The N.C. House on Wednesday gave its initial approval to the state’s $22.2 billion General Fund budget that includes a middle-class tax break along with a modest boost in salaries for state employees and teachers.
The bill passed with a bipartisan vote of 103-12, with every Republican and 30 Democrats backing the budget. Final approval is expected Thursday.
The budget represents a 2.3 percent increase over the current fiscal year’s $21.7 billion budget and is below the Taxpayer Bill of Rights index of 2.9 percent, which adds population growth and inflation.
Even so, the budget provides an average 4.1 percent pay increase for teachers. It provides a 2 percent pay increase, plus a one-time $500 bonus for full-time, permanent state employees. Retirees get a 1.6 percent cost of living adjustment. Additional salary adjustments are included for some court officials, including assistant district attorneys and assistant public defenders. It also provides pay increases for state troopers, correctional officers, and SBI and ALE officers.
The teacher raises vary depending on classroom experience, peaking at 15.1 percent for teachers entering their 10th year of service.
The vote came after lawmakers debated the bill and related amendments for about four hours.
One amendment reversed a move made Tuesday by the House Appropriations Committee that sliced $8.7 million from transportation maintenance funds to pay for a new plane for the State Bureau of Investigation.
On Tuesday, the committee approved the funding source for the plane purchase. However, a number of representatives were hesitant, expressing concern that lawmakers were setting a bad precedent by funding a law enforcement purchase from the transportation budget after the General Assembly during last year’s session had agreed to stop making General Fund transfers from dedicated highway revenues.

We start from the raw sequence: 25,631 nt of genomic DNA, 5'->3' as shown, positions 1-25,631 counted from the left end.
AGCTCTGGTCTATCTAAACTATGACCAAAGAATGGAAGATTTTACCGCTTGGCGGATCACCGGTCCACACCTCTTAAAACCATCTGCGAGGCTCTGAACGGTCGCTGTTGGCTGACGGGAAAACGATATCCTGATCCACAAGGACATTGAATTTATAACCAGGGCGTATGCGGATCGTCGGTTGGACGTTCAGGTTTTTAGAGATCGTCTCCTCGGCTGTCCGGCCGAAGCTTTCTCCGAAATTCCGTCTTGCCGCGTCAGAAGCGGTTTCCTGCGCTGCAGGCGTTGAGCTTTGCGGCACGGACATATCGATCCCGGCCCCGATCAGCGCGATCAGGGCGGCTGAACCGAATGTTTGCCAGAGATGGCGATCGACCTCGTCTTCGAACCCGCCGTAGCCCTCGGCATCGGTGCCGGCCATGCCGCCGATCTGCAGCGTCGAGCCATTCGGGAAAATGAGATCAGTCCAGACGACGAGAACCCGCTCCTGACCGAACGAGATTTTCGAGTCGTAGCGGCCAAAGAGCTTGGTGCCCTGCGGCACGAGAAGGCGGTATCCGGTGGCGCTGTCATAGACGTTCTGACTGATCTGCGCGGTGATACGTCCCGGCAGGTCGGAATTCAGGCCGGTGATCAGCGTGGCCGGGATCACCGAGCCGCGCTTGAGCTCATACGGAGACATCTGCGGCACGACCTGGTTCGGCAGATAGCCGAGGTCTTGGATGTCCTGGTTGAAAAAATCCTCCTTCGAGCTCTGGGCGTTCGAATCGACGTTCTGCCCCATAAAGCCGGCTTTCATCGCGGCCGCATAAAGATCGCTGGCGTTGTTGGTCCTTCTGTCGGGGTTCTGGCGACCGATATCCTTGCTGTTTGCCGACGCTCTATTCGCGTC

On Wednesday, Rep. Paul Tine, an unaffiliated representative from Dare County, who sponsored the proposal in committee, said he understood that reservation. He then offered a floor amendment restoring the $8.7 million to the transportation maintenance accounts.
Tine’s amendment, which passed 103-0, said it was the “intent of the General Assembly” to come up with money somewhere in the budget to purchase the new SBI plane. That could occur on Thursday, when the House takes its final vote on the budget, or after the budget bill goes to the Senate.
Moments before the initial budget vote was taken, Rep. Nelson Dollar, R-Wake, the chamber’s senior budget writer, told his colleagues, “I sense a great bipartisan agreement on this budget.”
Dollar told the House that the budget socked away $300 million in the state’s rainy day fund. That brings the total in the savings reserve to $1.4 billion, or about 6.5 percent of the prior year’s general fund budget. The target is 8 percent.
“Whenever the next recession comes, we do want to make sure we have sufficient funds so that we are not faced with choices of greater tax increases cuts to critical services in this state,” Dollar said.
Rep. Larry Hall, D-Durham, the House minority leader, voted against the bill. Hall called pay increases for state employees “insufficient” and said lawmakers aren’t doing enough to move teacher salaries toward the national average.
“Our roof has a hole in it, the plumbing is leaking, and we’re putting all of our money in the bank,” Hall said. “I just feel like we’re not doing our best.”
The finance package included in the budget bill phases in over the next four years a $2,000 increase in the standard deduction, or 0 percent tax bracket, for married couples filing jointly. Proportional standard deduction increases are included for other taxpayers. The Senate also wants to increase the zero tax bracket by $2,000. However, its plan would be phased in over two years — this year and 2017 — twice as fast as the House budget.
The bill also would eliminate the 1 percent tax businesses pay on mill machinery.
During Wednesday’s deliberations, the House approved an amendment that would place a moratorium on restructuring the Department of Transportation until Feb. 1, 2017. Raleigh-area legislators supported the measure, saying they wanted to protect jobs in the area until they could find out if taxpayers would actually save money with the proposed restructuring.
One potential controversial debate was averted when GOP House Speaker Tim Moore, R-Cleveland, ruled a proposed amendment by Rep. Julia Howard, R-Davie, out of order. Davie’s amendment would have terminated the state Department of Transportation’s contract establishing tolling on high occupancy and toll lanes on Interstate 77 in Mecklenburg and Iredell counties.
The HOT lanes project has stirred extensive local opposition, but NCDOT officials and Gov. Pat McCrory have defended the proposal and said it could cost the state $100 million to terminate the contract.